Before 2013, the South Carolina election law said that a party cannot switch from nominating by primary, to nominating by convention, unless three-fourths of the delegates to its state convention approve the idea. In 2013, the legislature made it even more difficult for a party that nominates by primary to switch to conventions. It amended the law to say that not only must a party get three-fourths of all the delegates to its state convention to approve the change, but it must also then put the question to the voters on its next primary ballot.
If one reads the new law literally, it seems to say that no party can nominate by convention unless it first has a primary in which a majority of voters at its primary approve the idea that the party should nominate by convention in the following election.
On April 14, the Libertarian Party asked the State Supreme Court to interpret the new law. The case is South Carolina Libertarian Party v South Carolina State Election Commission. The State Supreme Court need not hear the case unless it wishes to. Presumably, if the Court refuses to hear the case, the Libertarian Party will be more secure. The party worries that someone in the near future might challenge all the party’s convention nominees on the grounds that the party doesn’t have the right to nominate by convention, because it never had a primary in which it asked its primary voters for permission to nominate by convention at the next election.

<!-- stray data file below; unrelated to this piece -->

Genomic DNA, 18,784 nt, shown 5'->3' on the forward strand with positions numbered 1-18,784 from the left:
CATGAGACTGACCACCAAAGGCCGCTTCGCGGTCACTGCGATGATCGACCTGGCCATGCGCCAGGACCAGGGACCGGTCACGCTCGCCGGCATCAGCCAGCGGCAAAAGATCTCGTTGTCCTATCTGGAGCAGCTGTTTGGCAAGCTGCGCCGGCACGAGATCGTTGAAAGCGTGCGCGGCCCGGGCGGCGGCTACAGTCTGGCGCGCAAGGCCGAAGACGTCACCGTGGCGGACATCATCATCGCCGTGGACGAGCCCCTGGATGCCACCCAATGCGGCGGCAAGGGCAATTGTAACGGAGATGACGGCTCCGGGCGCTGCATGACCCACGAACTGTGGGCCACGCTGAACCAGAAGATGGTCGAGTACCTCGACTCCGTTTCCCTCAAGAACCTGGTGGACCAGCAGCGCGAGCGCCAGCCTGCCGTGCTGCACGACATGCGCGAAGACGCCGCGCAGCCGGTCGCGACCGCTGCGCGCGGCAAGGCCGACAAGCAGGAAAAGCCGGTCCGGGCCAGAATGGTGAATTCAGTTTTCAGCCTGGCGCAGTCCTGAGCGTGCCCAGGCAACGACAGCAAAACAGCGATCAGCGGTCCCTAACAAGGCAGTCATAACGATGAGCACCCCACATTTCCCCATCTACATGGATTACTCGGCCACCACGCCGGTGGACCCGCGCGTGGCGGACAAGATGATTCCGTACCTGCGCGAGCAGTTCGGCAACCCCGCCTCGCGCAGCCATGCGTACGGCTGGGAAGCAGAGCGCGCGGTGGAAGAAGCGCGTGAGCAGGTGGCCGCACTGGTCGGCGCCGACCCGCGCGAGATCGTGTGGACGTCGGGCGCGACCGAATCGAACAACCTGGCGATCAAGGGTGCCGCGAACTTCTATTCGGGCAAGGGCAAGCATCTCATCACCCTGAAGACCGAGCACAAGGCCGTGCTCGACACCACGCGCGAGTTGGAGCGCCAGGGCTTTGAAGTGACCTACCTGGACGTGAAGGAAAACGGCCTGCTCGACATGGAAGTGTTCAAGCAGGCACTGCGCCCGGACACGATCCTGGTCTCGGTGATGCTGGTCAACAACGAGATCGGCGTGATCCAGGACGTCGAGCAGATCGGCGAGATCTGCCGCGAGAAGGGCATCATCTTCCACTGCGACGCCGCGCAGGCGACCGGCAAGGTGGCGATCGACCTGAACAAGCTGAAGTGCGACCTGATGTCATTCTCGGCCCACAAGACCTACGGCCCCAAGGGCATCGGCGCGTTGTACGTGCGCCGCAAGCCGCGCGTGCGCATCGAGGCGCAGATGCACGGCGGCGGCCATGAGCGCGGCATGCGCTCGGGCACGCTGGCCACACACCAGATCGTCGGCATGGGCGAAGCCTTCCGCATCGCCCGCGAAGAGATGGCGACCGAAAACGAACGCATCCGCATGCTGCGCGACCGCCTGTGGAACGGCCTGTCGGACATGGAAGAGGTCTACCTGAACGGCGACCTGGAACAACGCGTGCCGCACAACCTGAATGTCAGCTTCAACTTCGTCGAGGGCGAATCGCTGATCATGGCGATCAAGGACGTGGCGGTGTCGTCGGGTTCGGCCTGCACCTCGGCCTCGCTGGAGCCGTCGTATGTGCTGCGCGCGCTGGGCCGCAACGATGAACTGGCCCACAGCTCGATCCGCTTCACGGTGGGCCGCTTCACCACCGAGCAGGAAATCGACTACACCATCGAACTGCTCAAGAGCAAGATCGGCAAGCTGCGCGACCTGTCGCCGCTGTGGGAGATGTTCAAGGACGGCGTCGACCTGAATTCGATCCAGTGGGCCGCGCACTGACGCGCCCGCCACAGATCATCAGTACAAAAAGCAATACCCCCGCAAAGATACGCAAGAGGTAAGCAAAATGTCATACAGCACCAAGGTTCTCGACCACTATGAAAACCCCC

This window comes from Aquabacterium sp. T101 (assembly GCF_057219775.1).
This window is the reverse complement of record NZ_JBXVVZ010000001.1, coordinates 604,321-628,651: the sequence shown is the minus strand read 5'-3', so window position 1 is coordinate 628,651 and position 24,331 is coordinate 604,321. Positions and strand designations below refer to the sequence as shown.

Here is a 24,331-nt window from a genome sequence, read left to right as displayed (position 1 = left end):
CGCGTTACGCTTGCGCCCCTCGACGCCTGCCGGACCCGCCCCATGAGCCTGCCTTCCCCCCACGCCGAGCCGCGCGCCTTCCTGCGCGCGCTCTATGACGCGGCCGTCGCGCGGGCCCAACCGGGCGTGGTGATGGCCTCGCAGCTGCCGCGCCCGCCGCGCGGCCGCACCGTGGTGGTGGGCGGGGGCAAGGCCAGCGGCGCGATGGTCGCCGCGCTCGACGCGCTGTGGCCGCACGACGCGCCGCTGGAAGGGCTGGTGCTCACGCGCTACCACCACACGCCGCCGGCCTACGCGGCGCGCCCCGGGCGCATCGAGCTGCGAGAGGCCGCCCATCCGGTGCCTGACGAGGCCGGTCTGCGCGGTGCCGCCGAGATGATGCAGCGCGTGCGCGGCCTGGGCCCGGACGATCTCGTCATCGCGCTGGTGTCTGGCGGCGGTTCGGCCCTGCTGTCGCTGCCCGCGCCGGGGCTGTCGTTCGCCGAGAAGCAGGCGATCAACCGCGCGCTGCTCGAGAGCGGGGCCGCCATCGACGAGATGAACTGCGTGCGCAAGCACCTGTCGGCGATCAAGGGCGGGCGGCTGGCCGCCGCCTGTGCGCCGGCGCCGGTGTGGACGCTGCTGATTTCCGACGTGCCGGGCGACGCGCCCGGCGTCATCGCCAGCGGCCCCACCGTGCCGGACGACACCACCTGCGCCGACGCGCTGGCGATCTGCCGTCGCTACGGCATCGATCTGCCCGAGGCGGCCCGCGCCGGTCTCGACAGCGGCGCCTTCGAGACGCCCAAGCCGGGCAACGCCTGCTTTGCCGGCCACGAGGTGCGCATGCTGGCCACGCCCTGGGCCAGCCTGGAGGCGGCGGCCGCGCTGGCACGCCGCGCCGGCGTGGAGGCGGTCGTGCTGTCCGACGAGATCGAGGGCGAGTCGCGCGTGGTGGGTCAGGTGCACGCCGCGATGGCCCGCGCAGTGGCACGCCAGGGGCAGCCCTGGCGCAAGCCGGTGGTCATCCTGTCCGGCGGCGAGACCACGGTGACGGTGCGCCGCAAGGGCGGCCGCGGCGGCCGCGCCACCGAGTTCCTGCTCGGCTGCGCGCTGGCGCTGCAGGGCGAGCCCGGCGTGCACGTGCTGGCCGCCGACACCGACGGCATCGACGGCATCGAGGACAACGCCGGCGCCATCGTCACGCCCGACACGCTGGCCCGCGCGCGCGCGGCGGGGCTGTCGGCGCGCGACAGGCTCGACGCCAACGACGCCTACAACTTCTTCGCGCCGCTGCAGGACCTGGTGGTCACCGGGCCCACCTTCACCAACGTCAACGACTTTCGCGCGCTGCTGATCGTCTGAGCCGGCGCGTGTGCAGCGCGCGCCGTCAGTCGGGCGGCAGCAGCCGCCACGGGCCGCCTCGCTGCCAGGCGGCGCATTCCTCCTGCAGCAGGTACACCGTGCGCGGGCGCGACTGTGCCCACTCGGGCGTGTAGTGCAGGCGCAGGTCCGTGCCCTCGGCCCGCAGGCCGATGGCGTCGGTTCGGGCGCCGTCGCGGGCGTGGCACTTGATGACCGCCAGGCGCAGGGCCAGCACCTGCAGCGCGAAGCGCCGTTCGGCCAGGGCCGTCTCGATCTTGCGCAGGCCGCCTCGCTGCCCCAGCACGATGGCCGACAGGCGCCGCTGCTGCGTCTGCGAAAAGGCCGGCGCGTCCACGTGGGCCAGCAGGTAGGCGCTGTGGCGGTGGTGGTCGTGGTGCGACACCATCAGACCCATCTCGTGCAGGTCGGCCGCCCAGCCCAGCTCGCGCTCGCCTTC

The 2013 bill, SB 2, now known as Act 61, also said that the bill would not take effect until it was approved by the U.S. Justice Department, because at the time all South Carolina election law changes had to be approved by the U.S. Justice Department. But the Justice Department never precleared SB 2, because a few weeks after the bill was signed, the U.S. Supreme Court issued its opinion in Shelby County, Alabama v Holder, saying the preclearance formula is flawed. So the state takes the position that even though the bill says it won’t go into effect unless it it precleared, that that part of the bill is null and void. The Libertarian Party lawsuit asks the State Supreme Court to rule on that problem as well. If the Court accepts the case, the Libertarian Party will have performed a service to all of the state’s political parties and all of its voters, just to get this matter settled.